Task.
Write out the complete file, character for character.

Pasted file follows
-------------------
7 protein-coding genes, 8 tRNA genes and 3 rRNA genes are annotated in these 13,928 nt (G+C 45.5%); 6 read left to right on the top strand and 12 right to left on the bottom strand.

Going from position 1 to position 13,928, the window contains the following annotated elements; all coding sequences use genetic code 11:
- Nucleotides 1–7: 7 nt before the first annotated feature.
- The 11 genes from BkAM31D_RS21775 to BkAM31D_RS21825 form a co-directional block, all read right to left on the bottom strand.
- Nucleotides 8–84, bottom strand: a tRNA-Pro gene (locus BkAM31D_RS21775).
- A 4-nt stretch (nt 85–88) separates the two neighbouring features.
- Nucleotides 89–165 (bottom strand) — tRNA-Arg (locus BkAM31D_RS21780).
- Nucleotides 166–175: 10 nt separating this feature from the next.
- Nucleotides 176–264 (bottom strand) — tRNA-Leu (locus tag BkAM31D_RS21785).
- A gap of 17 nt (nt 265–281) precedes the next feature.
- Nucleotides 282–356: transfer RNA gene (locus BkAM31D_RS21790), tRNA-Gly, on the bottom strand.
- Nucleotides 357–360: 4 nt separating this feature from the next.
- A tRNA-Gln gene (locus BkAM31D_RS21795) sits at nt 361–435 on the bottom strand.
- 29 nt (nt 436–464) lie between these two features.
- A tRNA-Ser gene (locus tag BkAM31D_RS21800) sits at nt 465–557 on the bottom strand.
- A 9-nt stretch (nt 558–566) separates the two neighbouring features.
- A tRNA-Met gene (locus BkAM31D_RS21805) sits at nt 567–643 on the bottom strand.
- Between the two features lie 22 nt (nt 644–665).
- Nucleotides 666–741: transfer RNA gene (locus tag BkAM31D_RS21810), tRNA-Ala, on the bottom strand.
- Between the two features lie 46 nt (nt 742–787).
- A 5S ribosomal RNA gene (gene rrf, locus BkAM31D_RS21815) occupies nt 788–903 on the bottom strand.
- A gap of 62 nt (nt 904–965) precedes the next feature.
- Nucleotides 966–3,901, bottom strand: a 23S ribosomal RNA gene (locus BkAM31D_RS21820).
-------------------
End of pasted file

7 protein-coding genes, 8 tRNA genes and 3 rRNA genes are annotated in these 13,928 nt (G+C 45.5%); 6 read left to right on the top strand and 12 right to left on the bottom strand.

Going from position 1 to position 13,928, the window contains the following annotated elements; all coding sequences use genetic code 11:
- Nucleotides 1–7: 7 nt before the first annotated feature.
- The 11 genes from BkAM31D_RS21775 to BkAM31D_RS21825 form a co-directional block, all read right to left on the bottom strand.
- Nucleotides 8–84, bottom strand: a tRNA-Pro gene (locus BkAM31D_RS21775).
- A 4-nt stretch (nt 85–88) separates the two neighbouring features.
- Nucleotides 89–165 (bottom strand) — tRNA-Arg (locus BkAM31D_RS21780).
- Nucleotides 166–175: 10 nt separating this feature from the next.
- Nucleotides 176–264 (bottom strand) — tRNA-Leu (locus tag BkAM31D_RS21785).
- A gap of 17 nt (nt 265–281) precedes the next feature.
- Nucleotides 282–356: transfer RNA gene (locus BkAM31D_RS21790), tRNA-Gly, on the bottom strand.
- Nucleotides 357–360: 4 nt separating this feature from the next.
- A tRNA-Gln gene (locus BkAM31D_RS21795) sits at nt 361–435 on the bottom strand.
- 29 nt (nt 436–464) lie between these two features.
- A tRNA-Ser gene (locus tag BkAM31D_RS21800) sits at nt 465–557 on the bottom strand.
- A 9-nt stretch (nt 558–566) separates the two neighbouring features.
- A tRNA-Met gene (locus BkAM31D_RS21805) sits at nt 567–643 on the bottom strand.
- Between the two features lie 22 nt (nt 644–665).
- Nucleotides 666–741: transfer RNA gene (locus tag BkAM31D_RS21810), tRNA-Ala, on the bottom strand.
- Between the two features lie 46 nt (nt 742–787).
- A 5S ribosomal RNA gene (gene rrf, locus BkAM31D_RS21815) occupies nt 788–903 on the bottom strand.
- A gap of 62 nt (nt 904–965) precedes the next feature.
- Nucleotides 966–3,901, bottom strand: a 23S ribosomal RNA gene (locus BkAM31D_RS21820).